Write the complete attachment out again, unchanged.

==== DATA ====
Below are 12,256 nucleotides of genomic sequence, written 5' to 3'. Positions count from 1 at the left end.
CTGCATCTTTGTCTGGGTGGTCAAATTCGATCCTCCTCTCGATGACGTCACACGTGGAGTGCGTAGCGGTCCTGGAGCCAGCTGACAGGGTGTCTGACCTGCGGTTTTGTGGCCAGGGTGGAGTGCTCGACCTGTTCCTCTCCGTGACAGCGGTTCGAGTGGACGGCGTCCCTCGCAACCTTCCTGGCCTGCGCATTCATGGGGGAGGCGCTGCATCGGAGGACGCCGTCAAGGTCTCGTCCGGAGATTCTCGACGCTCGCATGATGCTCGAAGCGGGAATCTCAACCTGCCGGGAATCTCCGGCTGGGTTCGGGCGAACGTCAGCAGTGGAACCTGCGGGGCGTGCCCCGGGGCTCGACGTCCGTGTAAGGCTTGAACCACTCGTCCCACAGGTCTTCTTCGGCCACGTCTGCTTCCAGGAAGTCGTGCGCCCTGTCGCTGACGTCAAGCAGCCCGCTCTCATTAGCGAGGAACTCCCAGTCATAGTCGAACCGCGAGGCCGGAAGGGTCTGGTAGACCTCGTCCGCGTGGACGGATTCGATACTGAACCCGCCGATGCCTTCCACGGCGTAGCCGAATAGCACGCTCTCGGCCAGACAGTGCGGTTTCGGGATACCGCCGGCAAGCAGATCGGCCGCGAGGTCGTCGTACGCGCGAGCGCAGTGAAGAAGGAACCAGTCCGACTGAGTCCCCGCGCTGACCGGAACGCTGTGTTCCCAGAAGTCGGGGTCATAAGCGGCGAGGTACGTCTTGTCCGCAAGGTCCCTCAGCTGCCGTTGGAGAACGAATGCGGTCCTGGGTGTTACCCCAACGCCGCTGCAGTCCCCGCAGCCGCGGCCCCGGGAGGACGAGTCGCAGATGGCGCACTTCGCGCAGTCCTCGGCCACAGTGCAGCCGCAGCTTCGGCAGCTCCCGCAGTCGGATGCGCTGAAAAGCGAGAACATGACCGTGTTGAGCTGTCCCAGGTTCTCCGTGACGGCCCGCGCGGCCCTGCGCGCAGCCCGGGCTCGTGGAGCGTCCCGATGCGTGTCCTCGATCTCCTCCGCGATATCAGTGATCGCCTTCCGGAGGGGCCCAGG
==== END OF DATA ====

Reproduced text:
Below are 12,256 nucleotides of genomic sequence, written 5' to 3'. Positions count from 1 at the left end.
CTGCATCTTTGTCTGGGTGGTCAAATTCGATCCTCCTCTCGATGACGTCACACGTGGAGTGCGTAGCGGTCCTGGAGCCAGCTGACAGGGTGTCTGACCTGCGGTTTTGTGGCCAGGGTGGAGTGCTCGACCTGTTCCTCTCCGTGACAGCGGTTCGAGTGGACGGCGTCCCTCGCAACCTTCCTGGCCTGCGCATTCATGGGGGAGGCGCTGCATCGGAGGACGCCGTCAAGGTCTCGTCCGGAGATTCTCGACGCTCGCATGATGCTCGAAGCGGGAATCTCAACCTGCCGGGAATCTCCGGCTGGGTTCGGGCGAACGTCAGCAGTGGAACCTGCGGGGCGTGCCCCGGGGCTCGACGTCCGTGTAAGGCTTGAACCACTCGTCCCACAGGTCTTCTTCGGCCACGTCTGCTTCCAGGAAGTCGTGCGCCCTGTCGCTGACGTCAAGCAGCCCGCTCTCATTAGCGAGGAACTCCCAGTCATAGTCGAACCGCGAGGCCGGAAGGGTCTGGTAGACCTCGTCCGCGTGGACGGATTCGATACTGAACCCGCCGATGCCTTCCACGGCGTAGCCGAATAGCACGCTCTCGGCCAGACAGTGCGGTTTCGGGATACCGCCGGCAAGCAGATCGGCCGCGAGGTCGTCGTACGCGCGAGCGCAGTGAAGAAGGAACCAGTCCGACTGAGTCCCCGCGCTGACCGGAACGCTGTGTTCCCAGAAGTCGGGGTCATAAGCGGCGAGGTACGTCTTGTCCGCAAGGTCCCTCAGCTGCCGTTGGAGAACGAATGCGGTCCTGGGTGTTACCCCAACGCCGCTGCAGTCCCCGCAGCCGCGGCCCCGGGAGGACGAGTCGCAGATGGCGCACTTCGCGCAGTCCTCGGCCACAGTGCAGCCGCAGCTTCGGCAGCTCCCGCAGTCGGATGCGCTGAAAAGCGAGAACATGACCGTGTTGAGCTGTCCCAGGTTCTCCGTGACGGCCCGCGCGGCCCTGCGCGCAGCCCGGGCTCGTGGAGCGTCCCGATGCGTGTCCTCGATCTCCTCCGCGATATCAGTGATCGCCTTCCGGAGGGGCCCAGG